The silent silver screen is silent no more, as the vibrant hues of modern films dance in our visions each second. Since its invention in the late 1880s, motion pictures – otherwise known as movies – quickly began evolving from black-and-white films to high-budget, picturesque wonders.
First, I have to begin by talking about the glow-up of films. Movies these days are no longer equivalent to the tired trope of “frumpy girl with glasses.” No, they’ve gotten a make-over worth years of technological improvements. Now, they’re HD. Their colors and “looks” can be finely tuned to the most minute detail. Drones, sky cams, telescoping arms, and sliders can prop cameras up better than the old, faithful crane and dolly,
And unless a film wants to go vintage, there’s no grit or grain. The advent of shiny new equipment propelled an exponential growth in film video quality. Truthfully, the crisp green grass on the screen looks more faithful to life than the grass in my backyard.
Moreover, computer-generated imagery (CGI) and visual effects (VFX) bring life to action scenes and hideous (sometimes beautiful) beasts. CGI existed in 1970s films, but filmmakers in the early 1990s were still working out the kinks and figuring out how to best use it. They have the hang of CGI now (just compare the old Jurassic Park or Godzilla movies to the most recent ones—stark difference).
More than just the visuals have drastically changed, though. Thankfully, filmmakers learned tact, handling controversial topics with silk gloves instead of pummeling unfunny, offensive jokes into the ground. (Even if produced today, it’s near impossible for an insensitive work to shoot up in popularity and turn into a classic like the controversial Gone With the Wind.)
Nowadays, movies offer a glimpse into our culture. Films like Don’t Look Up and Get Out bring much-needed awareness to issues spanning from climate change and political corruption to the dangers of covert “casual” racism. The film industry has dramatically improved in portraying the “-ism’s” (racism, sexism, antisemitism, etc.) in media. I’m glad (most) filmmakers adjusted accordingly and understood that maybe using film to demean a marginalized group isn’t the best method of garnering laughs.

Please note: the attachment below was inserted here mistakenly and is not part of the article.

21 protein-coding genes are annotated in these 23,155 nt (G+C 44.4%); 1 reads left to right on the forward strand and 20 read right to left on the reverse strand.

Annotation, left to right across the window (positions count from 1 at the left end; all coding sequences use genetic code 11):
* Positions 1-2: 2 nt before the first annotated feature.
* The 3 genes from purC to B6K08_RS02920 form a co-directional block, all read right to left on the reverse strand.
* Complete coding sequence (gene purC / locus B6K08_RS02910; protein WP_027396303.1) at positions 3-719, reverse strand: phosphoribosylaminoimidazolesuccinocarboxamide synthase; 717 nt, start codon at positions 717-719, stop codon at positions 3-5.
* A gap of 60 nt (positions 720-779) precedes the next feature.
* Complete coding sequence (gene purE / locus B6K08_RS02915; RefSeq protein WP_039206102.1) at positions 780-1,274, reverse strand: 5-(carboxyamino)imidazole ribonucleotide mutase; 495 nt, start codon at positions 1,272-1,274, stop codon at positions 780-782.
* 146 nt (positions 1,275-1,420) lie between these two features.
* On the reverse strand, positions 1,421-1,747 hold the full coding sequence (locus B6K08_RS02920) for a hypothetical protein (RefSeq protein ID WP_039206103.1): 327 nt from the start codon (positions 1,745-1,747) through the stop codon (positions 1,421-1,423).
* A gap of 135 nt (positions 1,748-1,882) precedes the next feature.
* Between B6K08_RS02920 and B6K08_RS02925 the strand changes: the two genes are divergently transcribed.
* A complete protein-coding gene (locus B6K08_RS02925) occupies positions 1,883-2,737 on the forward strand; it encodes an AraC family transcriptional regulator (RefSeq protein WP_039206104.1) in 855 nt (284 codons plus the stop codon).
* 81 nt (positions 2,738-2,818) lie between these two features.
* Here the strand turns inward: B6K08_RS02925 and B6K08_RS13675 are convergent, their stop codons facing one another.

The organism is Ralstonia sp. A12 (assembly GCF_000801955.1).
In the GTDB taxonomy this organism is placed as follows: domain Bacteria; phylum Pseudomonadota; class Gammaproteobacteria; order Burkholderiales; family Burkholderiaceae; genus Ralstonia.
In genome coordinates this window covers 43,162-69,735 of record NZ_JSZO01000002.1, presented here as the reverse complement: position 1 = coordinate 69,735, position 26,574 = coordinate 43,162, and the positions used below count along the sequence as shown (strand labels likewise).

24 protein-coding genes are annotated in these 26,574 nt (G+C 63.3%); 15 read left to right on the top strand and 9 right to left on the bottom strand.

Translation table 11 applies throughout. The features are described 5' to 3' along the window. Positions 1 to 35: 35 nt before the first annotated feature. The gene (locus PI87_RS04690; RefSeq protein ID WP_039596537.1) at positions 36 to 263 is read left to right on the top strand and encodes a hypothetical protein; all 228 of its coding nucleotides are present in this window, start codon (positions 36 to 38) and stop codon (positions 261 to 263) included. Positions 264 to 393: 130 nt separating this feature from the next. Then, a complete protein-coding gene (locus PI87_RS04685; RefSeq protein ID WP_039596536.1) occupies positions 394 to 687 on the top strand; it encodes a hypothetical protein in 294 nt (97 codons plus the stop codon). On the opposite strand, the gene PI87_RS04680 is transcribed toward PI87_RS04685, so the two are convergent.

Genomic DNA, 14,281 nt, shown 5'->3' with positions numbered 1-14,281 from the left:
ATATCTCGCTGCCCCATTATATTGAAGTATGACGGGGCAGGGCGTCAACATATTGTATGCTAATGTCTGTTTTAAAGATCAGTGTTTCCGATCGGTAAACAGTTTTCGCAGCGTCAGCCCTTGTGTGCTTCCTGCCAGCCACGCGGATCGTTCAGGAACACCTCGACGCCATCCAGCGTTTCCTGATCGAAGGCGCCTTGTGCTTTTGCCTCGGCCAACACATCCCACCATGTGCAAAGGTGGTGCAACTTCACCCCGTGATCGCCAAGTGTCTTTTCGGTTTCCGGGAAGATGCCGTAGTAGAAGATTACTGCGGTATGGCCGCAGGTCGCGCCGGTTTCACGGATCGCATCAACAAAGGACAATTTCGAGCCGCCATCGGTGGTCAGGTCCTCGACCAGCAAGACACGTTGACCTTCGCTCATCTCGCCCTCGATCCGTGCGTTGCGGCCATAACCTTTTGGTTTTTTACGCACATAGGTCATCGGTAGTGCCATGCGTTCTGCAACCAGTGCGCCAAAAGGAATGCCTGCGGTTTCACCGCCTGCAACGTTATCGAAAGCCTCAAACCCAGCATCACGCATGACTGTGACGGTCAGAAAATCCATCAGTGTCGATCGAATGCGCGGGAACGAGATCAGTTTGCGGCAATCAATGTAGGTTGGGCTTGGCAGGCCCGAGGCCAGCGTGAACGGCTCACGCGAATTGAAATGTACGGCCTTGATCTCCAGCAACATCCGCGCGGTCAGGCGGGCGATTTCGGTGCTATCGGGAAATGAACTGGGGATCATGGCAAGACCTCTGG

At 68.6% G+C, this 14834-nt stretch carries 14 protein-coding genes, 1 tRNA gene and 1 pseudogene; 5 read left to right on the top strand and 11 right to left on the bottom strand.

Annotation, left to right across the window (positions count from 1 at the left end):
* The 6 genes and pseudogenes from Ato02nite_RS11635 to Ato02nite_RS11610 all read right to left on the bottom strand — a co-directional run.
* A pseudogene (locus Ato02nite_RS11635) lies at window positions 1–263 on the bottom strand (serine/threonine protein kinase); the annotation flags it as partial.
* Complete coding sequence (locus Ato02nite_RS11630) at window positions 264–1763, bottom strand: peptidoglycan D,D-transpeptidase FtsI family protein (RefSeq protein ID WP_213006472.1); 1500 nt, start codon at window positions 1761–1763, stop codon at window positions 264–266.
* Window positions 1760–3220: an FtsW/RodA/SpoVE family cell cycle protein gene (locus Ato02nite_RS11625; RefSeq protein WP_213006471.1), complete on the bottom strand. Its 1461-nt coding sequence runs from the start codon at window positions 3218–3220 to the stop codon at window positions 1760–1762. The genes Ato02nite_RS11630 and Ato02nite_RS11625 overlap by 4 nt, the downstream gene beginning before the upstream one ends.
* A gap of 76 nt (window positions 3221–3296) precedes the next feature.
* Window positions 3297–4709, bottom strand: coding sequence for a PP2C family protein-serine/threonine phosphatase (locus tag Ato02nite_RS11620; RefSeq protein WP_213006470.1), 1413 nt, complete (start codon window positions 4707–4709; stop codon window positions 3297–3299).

Not to mention, more and more casts include women and underrepresented racial/ethnic groups as the modern push for diversity continues. Most stars on the screen were typical white American men; the representation of Black, Latino/Hispanic, Asian, Native American, and Pacific Islander stories different from an essential white sitcom family can educate audiences on minority issues and the beauty of other cultures. It also allows children and adults to “see” themselves on the screen.
Still, UCLA’s Hollywood Diversity Report reveals the progression of diversity in films needs continued work: “In 2011, the first year tracked, more than half of the films fell into the lowest level of cast diversity — less than 11%. In 2020, however, 28.8% of films had the highest level of cast diversity — 50% or higher.” It’s a considerable change from the 1900s—a good starting point.
Lastly, kids these days (yourself probably included) likely can’t distinguish between a floppy disk and a VHS tape. We’re accustomed to crowding into the semi-lush recliner chairs of CineMarks and ordering tickets online, avoiding the human interaction offered at the ticket booth. Alternatively, we stay home, chowing down on microwave popcorn in front of our laptops wrapped in a blanket burrito (no judgment). Or, maybe we sit in the cafeteria, catching up on the latest films on our smartphones.
My point: movie-watching is more accessible than ever. You can watch it on the go, at your house, or in a big theater; you can stream or rent whatever your heart desires in a few clicks. Gone are the days of BlockBuster and Netflix-mailed DVDs.
It’s clear that movies aren’t going anywhere — who knows how far they’ll advance?